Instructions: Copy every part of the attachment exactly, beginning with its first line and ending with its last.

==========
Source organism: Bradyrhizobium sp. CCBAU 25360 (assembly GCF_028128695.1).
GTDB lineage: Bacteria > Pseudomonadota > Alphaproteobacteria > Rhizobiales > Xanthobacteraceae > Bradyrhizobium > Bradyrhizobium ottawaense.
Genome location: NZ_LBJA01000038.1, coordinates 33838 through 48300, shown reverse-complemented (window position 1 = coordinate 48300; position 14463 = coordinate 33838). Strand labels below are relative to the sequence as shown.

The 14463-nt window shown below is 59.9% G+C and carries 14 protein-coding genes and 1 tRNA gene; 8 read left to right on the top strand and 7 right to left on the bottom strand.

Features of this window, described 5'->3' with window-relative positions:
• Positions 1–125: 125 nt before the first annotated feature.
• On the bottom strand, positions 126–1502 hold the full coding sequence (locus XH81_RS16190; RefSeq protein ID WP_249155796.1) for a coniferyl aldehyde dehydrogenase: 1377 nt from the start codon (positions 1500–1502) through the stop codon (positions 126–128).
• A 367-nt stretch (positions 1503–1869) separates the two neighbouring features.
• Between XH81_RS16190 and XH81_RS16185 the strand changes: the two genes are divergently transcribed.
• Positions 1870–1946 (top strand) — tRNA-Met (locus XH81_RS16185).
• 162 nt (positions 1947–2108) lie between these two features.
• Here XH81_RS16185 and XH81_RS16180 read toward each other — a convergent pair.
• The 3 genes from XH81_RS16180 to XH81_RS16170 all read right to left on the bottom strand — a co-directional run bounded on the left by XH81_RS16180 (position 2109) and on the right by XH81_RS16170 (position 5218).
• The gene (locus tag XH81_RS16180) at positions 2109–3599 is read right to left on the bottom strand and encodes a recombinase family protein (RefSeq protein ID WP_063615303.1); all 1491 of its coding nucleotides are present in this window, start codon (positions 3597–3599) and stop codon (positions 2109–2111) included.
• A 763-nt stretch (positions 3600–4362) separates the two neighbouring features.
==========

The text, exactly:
Source organism: Bradyrhizobium sp. CCBAU 25360 (assembly GCF_028128695.1).
GTDB lineage: Bacteria > Pseudomonadota > Alphaproteobacteria > Rhizobiales > Xanthobacteraceae > Bradyrhizobium > Bradyrhizobium ottawaense.
Genome location: NZ_LBJA01000038.1, coordinates 33838 through 48300, shown reverse-complemented (window position 1 = coordinate 48300; position 14463 = coordinate 33838). Strand labels below are relative to the sequence as shown.

The 14463-nt window shown below is 59.9% G+C and carries 14 protein-coding genes and 1 tRNA gene; 8 read left to right on the top strand and 7 right to left on the bottom strand.

Features of this window, described 5'->3' with window-relative positions:
• Positions 1–125: 125 nt before the first annotated feature.
• On the bottom strand, positions 126–1502 hold the full coding sequence (locus XH81_RS16190; RefSeq protein ID WP_249155796.1) for a coniferyl aldehyde dehydrogenase: 1377 nt from the start codon (positions 1500–1502) through the stop codon (positions 126–128).
• A 367-nt stretch (positions 1503–1869) separates the two neighbouring features.
• Between XH81_RS16190 and XH81_RS16185 the strand changes: the two genes are divergently transcribed.
• Positions 1870–1946 (top strand) — tRNA-Met (locus XH81_RS16185).
• 162 nt (positions 1947–2108) lie between these two features.
• Here XH81_RS16185 and XH81_RS16180 read toward each other — a convergent pair.
• The 3 genes from XH81_RS16180 to XH81_RS16170 all read right to left on the bottom strand — a co-directional run bounded on the left by XH81_RS16180 (position 2109) and on the right by XH81_RS16170 (position 5218).
• The gene (locus tag XH81_RS16180) at positions 2109–3599 is read right to left on the bottom strand and encodes a recombinase family protein (RefSeq protein ID WP_063615303.1); all 1491 of its coding nucleotides are present in this window, start codon (positions 3597–3599) and stop codon (positions 2109–2111) included.
• A 763-nt stretch (positions 3600–4362) separates the two neighbouring features.